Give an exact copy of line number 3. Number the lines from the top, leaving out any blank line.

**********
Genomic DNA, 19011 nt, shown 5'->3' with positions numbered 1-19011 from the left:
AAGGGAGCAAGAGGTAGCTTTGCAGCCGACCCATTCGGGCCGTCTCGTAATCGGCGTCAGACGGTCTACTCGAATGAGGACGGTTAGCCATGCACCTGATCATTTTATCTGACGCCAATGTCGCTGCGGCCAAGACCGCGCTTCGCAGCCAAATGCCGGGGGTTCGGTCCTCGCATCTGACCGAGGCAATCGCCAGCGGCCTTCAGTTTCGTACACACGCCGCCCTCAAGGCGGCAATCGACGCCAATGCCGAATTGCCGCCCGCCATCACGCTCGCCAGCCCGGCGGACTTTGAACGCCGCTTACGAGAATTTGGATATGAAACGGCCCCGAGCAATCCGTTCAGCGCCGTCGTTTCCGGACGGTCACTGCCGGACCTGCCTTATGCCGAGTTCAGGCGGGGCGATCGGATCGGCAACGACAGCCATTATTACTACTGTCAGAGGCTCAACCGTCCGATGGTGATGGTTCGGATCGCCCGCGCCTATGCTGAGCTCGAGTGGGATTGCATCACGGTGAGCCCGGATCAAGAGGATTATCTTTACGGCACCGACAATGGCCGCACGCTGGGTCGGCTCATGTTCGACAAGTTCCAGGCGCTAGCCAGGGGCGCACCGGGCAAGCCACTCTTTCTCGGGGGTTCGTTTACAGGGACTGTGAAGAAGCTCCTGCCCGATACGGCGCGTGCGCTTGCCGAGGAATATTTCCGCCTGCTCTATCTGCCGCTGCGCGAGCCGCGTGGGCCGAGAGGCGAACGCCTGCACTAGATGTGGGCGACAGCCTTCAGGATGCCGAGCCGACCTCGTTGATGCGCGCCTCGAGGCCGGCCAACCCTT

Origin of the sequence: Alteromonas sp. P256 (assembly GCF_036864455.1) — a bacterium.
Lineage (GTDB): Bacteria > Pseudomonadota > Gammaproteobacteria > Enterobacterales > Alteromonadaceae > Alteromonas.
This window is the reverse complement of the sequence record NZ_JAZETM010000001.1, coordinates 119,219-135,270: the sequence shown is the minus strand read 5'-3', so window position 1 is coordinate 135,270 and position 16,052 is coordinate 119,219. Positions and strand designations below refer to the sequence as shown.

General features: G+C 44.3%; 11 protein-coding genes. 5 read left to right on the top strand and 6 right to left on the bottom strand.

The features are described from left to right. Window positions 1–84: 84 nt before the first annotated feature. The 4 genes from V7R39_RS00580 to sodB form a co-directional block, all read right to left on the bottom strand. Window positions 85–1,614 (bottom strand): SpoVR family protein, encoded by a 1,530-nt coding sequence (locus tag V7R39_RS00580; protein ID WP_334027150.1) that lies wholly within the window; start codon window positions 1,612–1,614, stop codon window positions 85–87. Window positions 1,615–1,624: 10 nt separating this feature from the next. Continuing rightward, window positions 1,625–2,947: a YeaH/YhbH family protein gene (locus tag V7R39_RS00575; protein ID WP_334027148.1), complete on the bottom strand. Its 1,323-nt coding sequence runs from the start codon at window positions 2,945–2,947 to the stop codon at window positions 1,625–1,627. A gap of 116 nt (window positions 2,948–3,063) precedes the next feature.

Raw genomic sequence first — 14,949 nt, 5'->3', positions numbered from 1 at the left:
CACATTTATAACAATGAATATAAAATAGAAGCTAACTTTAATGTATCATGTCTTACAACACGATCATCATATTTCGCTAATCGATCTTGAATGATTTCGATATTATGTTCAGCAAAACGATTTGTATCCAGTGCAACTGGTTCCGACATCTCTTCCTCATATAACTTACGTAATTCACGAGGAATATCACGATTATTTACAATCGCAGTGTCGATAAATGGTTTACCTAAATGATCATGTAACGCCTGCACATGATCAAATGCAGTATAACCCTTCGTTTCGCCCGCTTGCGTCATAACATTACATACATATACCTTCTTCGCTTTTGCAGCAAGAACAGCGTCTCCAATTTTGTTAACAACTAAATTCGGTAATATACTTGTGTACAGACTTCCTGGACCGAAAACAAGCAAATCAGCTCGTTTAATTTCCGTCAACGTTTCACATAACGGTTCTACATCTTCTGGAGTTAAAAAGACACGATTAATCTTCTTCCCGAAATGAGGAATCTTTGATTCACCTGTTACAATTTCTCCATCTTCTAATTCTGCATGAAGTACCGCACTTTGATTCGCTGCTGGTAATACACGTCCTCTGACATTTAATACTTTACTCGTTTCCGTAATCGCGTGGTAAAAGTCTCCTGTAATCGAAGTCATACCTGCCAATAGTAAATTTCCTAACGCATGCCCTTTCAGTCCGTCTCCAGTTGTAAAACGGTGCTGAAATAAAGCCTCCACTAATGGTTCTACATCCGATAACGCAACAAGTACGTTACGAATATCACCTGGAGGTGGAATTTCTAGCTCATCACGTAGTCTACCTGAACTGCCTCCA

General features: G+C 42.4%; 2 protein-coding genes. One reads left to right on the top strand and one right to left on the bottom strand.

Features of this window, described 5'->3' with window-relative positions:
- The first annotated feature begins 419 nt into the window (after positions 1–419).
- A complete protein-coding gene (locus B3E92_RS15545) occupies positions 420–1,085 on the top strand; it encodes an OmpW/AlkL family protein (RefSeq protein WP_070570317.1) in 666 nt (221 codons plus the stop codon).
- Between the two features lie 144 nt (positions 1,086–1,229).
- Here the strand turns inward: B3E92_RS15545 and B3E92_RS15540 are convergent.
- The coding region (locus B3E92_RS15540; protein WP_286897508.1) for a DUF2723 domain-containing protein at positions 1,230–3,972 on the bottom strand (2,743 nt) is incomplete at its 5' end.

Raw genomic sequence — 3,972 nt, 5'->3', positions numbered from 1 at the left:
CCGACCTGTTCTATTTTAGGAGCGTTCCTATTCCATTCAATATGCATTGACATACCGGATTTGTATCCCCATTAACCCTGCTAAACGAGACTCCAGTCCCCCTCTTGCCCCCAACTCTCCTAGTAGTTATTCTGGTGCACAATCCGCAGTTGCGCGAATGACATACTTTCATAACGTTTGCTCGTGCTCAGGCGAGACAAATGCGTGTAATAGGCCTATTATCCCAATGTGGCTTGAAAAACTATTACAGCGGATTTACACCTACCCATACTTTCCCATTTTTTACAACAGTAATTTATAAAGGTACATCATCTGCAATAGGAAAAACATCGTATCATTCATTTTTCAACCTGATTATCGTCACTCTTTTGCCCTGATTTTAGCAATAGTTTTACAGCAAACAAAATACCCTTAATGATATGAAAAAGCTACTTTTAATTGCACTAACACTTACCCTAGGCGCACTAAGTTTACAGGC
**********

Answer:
Origin of the sequence: Alteromonas sp. P256 (assembly GCF_036864455.1) — a bacterium.